AppArmorNamespaces

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Required Versions

  • AppArmor 2.3 with 2.6.??? kernel
    • Limitations
      • Limited experimental flat namespace support. Only partially like documented here
  • AppArmor 2.5 with 2.6.??? kernel
    • Limitations
      • Hierarchical namespaces, no stacking, basic creation/deletion via profile load and removal
      • View == current namespace
  • 2.11 with AppArmor 3.5-beta1 - (Ubuntu 16.04)
    • Limitations
      • View == current namespace
      • stacking is buggy without backported patches
      • No mkdir/rmdir namespace interface
      • apparmor/policy is not virtualized
      • /sys/module/apparmor/parameters/* are not virtualized
  • 2.11 with AppArmor 3.6-beta1 - (Ubuntu 16.10)
    • Limitations
      • View == current namespace
      • apparmor/policy is not virtualized
      • /sys/module/apparmor/parameters/* are not virtualized
  • AppArmor 4
    • Limitations
      • In development


AppArmor Policy Table of Contents

AppArmor Policy Namespaces Table of Contents

Introduction

AppArmor policy namespaces allow separating AppArmor profiles in to different logical groups that provides a scope for the profiles, names, variables and attachments inside of it. In addition they provide for control over profile management and are the basis of how confinement is viewed.

Attributes of a policy namespace

Each policy namespace provides a set of profiles that can be applied, a unique unconfined profile, a default profile, a unique set of variables, and a set of controls for who can manipulate the namespace.

name

Each policy namespace has a name consisting of alphanumeric chararacters and begins and end with a :. Technically the beginning and ending colons (:) are not part of the name but a prefix and separator but the name will always be shown with the colons so as not to confuse them with profile names.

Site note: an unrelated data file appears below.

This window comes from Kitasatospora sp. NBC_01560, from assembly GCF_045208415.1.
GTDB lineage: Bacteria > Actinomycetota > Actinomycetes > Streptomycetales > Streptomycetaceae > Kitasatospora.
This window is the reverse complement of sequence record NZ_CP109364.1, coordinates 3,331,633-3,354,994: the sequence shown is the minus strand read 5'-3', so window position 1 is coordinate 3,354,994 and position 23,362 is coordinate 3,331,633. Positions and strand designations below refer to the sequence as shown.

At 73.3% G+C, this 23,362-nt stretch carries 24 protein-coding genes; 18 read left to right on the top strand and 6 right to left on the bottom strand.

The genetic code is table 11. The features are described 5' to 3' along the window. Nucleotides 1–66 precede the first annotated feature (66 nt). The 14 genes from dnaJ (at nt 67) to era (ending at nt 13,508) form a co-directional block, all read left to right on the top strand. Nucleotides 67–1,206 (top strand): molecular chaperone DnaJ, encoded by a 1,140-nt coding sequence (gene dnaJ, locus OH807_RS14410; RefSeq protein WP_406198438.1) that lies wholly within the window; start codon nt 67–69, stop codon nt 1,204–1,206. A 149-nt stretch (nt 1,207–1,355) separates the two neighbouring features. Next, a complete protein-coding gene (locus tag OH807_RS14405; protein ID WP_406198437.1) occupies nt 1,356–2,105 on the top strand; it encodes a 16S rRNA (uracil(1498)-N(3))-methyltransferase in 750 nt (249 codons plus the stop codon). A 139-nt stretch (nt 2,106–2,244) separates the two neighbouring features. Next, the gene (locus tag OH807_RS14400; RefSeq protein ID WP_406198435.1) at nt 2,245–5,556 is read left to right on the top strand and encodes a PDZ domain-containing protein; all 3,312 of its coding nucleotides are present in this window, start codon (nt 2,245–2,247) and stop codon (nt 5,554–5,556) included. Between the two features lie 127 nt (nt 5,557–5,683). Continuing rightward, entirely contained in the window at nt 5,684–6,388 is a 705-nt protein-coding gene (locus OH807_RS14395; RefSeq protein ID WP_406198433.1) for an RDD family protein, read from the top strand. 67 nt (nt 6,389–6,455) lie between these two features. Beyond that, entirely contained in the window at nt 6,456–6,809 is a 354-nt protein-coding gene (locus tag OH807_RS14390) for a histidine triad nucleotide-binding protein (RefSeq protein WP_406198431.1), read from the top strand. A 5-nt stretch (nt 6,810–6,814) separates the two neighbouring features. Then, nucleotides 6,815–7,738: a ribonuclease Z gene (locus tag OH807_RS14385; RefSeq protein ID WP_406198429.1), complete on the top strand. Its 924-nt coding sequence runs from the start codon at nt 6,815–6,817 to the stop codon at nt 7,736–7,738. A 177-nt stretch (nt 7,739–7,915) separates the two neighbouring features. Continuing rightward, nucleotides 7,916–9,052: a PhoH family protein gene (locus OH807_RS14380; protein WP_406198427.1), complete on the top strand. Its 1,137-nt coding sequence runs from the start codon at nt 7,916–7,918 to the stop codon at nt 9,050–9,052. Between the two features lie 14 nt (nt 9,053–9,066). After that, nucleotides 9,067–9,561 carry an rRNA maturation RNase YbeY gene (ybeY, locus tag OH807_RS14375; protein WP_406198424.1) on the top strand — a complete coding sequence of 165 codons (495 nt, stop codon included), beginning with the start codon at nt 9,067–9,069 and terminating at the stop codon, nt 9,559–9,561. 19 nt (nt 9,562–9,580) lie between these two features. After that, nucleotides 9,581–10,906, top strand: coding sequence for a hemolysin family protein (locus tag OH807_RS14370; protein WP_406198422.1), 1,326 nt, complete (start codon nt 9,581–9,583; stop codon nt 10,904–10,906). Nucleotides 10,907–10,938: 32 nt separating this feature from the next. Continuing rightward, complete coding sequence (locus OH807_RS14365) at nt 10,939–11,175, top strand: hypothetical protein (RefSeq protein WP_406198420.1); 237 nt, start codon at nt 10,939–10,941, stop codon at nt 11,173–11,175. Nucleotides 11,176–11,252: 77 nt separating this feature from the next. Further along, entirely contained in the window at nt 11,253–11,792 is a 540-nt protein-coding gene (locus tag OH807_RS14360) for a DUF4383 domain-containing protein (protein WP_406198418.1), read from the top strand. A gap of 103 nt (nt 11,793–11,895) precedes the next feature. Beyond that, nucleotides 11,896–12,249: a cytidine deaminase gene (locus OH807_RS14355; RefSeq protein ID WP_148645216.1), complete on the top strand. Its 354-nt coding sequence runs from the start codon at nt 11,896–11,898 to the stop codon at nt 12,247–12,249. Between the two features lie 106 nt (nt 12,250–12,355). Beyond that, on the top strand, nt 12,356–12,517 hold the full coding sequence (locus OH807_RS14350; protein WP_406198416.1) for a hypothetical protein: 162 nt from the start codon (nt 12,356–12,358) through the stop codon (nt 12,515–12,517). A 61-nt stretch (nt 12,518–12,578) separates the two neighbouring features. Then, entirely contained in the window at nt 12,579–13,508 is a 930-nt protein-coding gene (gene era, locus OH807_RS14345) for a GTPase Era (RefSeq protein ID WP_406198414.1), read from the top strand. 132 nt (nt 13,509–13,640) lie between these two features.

eg. :namespace:
    :jail1:

The namespace name when combined with a profile name is known as a fully qualified path which is done by concatenating the profile name to the namespace name with the prefix and suffix : affixed with an optional separator between.

eg. :namespace:profile_name                # ssh style
    :namespace:/profile/name               # ssh style
    :namespace://profie_name               # url style ie :// as separator
    :namespace:///profile/name             # notice /// always parses as the separator (//) first then /
    :namespace://profile//child            # fully qualified name of a child profile

The maximum length of a name is undefined but it is recommended to keep them short as they will often appear with profile names in a fully qualified path, and different parts of the system have hard limits.

 Eg.
 The proc interface used for introspecting tasks is limited to a PAGE_SIZE
 Cipso labeling for networking is limited to 40 characters
 ...

Why do namespace names need to begin with a :

When AppArmor profile names are used as an attachment can have any character or pattern that a file name may have. This greatly limits how namespace names can be expressed. Non-attaching profile names also put their own constraints on how the namespace name can be expressed. Because of these limitations a unique leading character is used to indicate the beginning of a namespace name. The same technique is also used to indicate and instances, stacks, delegation, and variants.

The trailing : with optional separator // separates the namespace name from the profile name using thes common separators from ssh and several protocol urls.

unconfined profile

Each namespace gets its own unique unconfined profile that is used to track task assigned to the namespace when they are not confined.